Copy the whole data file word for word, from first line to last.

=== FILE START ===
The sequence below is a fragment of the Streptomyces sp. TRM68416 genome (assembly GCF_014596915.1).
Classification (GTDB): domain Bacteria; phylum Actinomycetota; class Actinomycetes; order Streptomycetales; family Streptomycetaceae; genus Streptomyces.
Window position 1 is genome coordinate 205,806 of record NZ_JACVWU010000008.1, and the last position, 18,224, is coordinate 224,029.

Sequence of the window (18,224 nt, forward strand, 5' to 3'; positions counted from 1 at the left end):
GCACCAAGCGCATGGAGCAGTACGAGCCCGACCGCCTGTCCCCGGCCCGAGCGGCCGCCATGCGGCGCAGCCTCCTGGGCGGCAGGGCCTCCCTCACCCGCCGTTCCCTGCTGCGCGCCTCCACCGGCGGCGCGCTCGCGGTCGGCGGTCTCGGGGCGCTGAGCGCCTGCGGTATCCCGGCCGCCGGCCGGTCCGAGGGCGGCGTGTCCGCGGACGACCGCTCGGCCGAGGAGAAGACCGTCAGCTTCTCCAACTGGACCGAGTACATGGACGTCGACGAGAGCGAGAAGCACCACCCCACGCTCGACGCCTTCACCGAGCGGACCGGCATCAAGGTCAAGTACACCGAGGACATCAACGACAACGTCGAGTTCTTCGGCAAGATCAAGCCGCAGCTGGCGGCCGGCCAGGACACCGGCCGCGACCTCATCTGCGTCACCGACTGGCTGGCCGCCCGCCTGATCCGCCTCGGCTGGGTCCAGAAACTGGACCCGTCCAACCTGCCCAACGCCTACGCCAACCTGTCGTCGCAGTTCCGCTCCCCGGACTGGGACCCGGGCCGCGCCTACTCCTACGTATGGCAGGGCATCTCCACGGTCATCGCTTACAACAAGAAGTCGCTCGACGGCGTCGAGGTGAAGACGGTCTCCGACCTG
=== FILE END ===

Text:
The sequence below is a fragment of the Streptomyces sp. TRM68416 genome (assembly GCF_014596915.1).
Classification (GTDB): domain Bacteria; phylum Actinomycetota; class Actinomycetes; order Streptomycetales; family Streptomycetaceae; genus Streptomyces.
Window position 1 is genome coordinate 205,806 of record NZ_JACVWU010000008.1, and the last position, 18,224, is coordinate 224,029.

Sequence of the window (18,224 nt, forward strand, 5' to 3'; positions counted from 1 at the left end):
GCACCAAGCGCATGGAGCAGTACGAGCCCGACCGCCTGTCCCCGGCCCGAGCGGCCGCCATGCGGCGCAGCCTCCTGGGCGGCAGGGCCTCCCTCACCCGCCGTTCCCTGCTGCGCGCCTCCACCGGCGGCGCGCTCGCGGTCGGCGGTCTCGGGGCGCTGAGCGCCTGCGGTATCCCGGCCGCCGGCCGGTCCGAGGGCGGCGTGTCCGCGGACGACCGCTCGGCCGAGGAGAAGACCGTCAGCTTCTCCAACTGGACCGAGTACATGGACGTCGACGAGAGCGAGAAGCACCACCCCACGCTCGACGCCTTCACCGAGCGGACCGGCATCAAGGTCAAGTACACCGAGGACATCAACGACAACGTCGAGTTCTTCGGCAAGATCAAGCCGCAGCTGGCGGCCGGCCAGGACACCGGCCGCGACCTCATCTGCGTCACCGACTGGCTGGCCGCCCGCCTGATCCGCCTCGGCTGGGTCCAGAAACTGGACCCGTCCAACCTGCCCAACGCCTACGCCAACCTGTCGTCGCAGTTCCGCTCCCCGGACTGGGACCCGGGCCGCGCCTACTCCTACGTATGGCAGGGCATCTCCACGGTCATCGCTTACAACAAGAAGTCGCTCGACGGCGTCGAGGTGAAGACGGTCTCCGACCTG